Florida legislature moves to expand payday loans, double fees haul for predatory lenders

Fast-moving bill would keep legal loan-sharks raking in dough from the poor, even if Trump team fails to kill Obama-era payday rule.

Signs at a Cash America pawn shop advertise payday loans and gold purchasing. CREDIT: David Woo/Corbis via Getty Images
Signs at a Cash America pawn shop advertise payday loans and gold purchasing. CREDIT: David Woo/Corbis via Getty Images

Already home to some of the most abusive payday lending patterns in the country, a group of Florida lawmakers are pushing to expand the predatory products that companies can offer desperate families.

The maximum size of a given payday loan would double under a bill moving through both houses of the state legislature. The measure, which would allow lenders to charge a total of $214 in fees on loan amounts that incur $110 in fees under current law, is expected to be approved by a third legislative committee Monday afternoon.

“This confirms everything we’ve always known about their business model: It’s dependent on being able to get people trapped in these loans,” the Center for Responsible Lending’s Diane Standaert said in an interview.

The new offerings that would be legalized under the bill coming before the state Senate’s Commerce and Tourism Committee would evade new federal Consumer Financial Protection Bureau (CFPB) rules requiring lenders to assess a borrower’s ability to repay. But if the lenders didn’t need to trap people to make their money, then they could happily work inside those rules.

“They can operate the way they do today under that rule up to 6 loans per person per year. So what they’re telling you in trying to get around the rule is their biz model is offering more than 6 loans per person per year,” Jared Ross of the League of Southeastern Credit Unions, which opposes the bill, told ThinkProgress. “That is the definition of the debt trap.”

The Florida bill would give lenders a line of products totally ungoverned by the pending CFPB rule. That rule is under heavy attack by both conservatives in the federal government, notably President Donald Trump’s interim CFPB head Mick Mulvaney. It may not even go into force on schedule if those opponents get their way.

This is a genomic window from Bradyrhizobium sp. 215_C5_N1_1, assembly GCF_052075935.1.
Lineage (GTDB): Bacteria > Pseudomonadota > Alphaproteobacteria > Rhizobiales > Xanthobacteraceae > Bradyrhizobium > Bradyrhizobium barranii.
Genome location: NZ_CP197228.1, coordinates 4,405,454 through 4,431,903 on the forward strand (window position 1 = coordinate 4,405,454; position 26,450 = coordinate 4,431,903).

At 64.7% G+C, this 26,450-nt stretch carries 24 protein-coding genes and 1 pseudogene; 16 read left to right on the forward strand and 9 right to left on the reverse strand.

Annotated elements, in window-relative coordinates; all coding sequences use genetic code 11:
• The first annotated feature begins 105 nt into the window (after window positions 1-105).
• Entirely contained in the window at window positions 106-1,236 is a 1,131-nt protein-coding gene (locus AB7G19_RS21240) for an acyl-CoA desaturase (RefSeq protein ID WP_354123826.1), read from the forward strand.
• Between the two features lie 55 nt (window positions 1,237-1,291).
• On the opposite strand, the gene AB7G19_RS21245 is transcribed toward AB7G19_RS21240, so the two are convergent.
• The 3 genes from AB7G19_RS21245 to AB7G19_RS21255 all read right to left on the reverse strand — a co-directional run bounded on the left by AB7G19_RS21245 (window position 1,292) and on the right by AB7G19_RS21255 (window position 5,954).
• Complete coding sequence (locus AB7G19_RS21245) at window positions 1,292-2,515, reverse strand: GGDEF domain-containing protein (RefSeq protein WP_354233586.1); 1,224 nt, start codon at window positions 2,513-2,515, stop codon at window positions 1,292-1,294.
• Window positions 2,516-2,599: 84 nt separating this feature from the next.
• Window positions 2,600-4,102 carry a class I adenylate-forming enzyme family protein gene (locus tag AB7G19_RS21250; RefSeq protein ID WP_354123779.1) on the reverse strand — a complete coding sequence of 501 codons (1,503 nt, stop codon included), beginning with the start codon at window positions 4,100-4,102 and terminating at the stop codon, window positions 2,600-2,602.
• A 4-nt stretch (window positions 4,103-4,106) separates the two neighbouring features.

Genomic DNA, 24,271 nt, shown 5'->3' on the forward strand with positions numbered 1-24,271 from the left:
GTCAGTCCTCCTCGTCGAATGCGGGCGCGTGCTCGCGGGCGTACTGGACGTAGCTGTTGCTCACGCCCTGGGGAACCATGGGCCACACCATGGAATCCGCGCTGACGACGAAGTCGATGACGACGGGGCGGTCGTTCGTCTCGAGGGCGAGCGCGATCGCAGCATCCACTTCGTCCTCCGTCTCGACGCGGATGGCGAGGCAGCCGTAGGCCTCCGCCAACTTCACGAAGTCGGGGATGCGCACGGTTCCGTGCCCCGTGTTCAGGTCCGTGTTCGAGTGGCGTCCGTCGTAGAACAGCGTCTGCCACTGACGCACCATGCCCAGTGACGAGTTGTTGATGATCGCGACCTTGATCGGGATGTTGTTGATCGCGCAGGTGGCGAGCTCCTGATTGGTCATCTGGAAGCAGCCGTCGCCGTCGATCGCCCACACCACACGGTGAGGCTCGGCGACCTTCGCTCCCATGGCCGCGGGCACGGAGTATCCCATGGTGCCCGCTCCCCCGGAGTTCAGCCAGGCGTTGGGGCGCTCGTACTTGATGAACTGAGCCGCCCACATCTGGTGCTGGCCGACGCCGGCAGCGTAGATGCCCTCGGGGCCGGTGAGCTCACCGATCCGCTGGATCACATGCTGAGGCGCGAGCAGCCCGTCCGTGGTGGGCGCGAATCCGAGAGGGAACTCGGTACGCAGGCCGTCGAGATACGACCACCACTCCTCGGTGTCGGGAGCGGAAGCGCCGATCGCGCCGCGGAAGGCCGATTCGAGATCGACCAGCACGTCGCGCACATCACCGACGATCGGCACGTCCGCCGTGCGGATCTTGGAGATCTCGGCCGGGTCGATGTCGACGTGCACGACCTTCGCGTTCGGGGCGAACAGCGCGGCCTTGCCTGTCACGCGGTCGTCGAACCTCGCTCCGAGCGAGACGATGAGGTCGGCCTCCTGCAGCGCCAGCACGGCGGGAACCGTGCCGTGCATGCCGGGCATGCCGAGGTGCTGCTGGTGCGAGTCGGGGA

But if it does, Florida’s lenders will just shift all their business into the longer-term, higher-dollar, higher-fee loans envisaged by the legislation, and elude all federal oversight.

Their customers would suffer. A legislative analysis of the bill concludes that the new category of loans would charge a lower annual percentage rate (APR) of interest than current-law loans – 200 percent instead of 300 percent – but that figure is in a bit of a red herring. It is the tendency of payday loans to lock borrowers into long, potentially endless cycles of reborrowing that drives the predatory nature of the industry.

APR figures help to capture the sheer cost of this form of emergency credit, but they don’t show the entrapping nature of the products. Anywhere high-interest payday lending is allowed, the vast majority of loans are made to a minority of borrowers who end up taking out more than half a dozen such loans each year.

Florida law currently forbids lenders from doing business with a borrower who has another payday loan outstanding or who only repaid their last loan fully in the past 24 hours. The legislative analysis paints these provisions, which would be retained under the new bill, as an effective restraint on the debt-trap pattern. But that’s a fiction. Whether a trapped re-borrower is initiating a new exorbitant micro-loan 23 hours or 25 hours or five days after closing the last one out, they’re still landing in the same squeeze.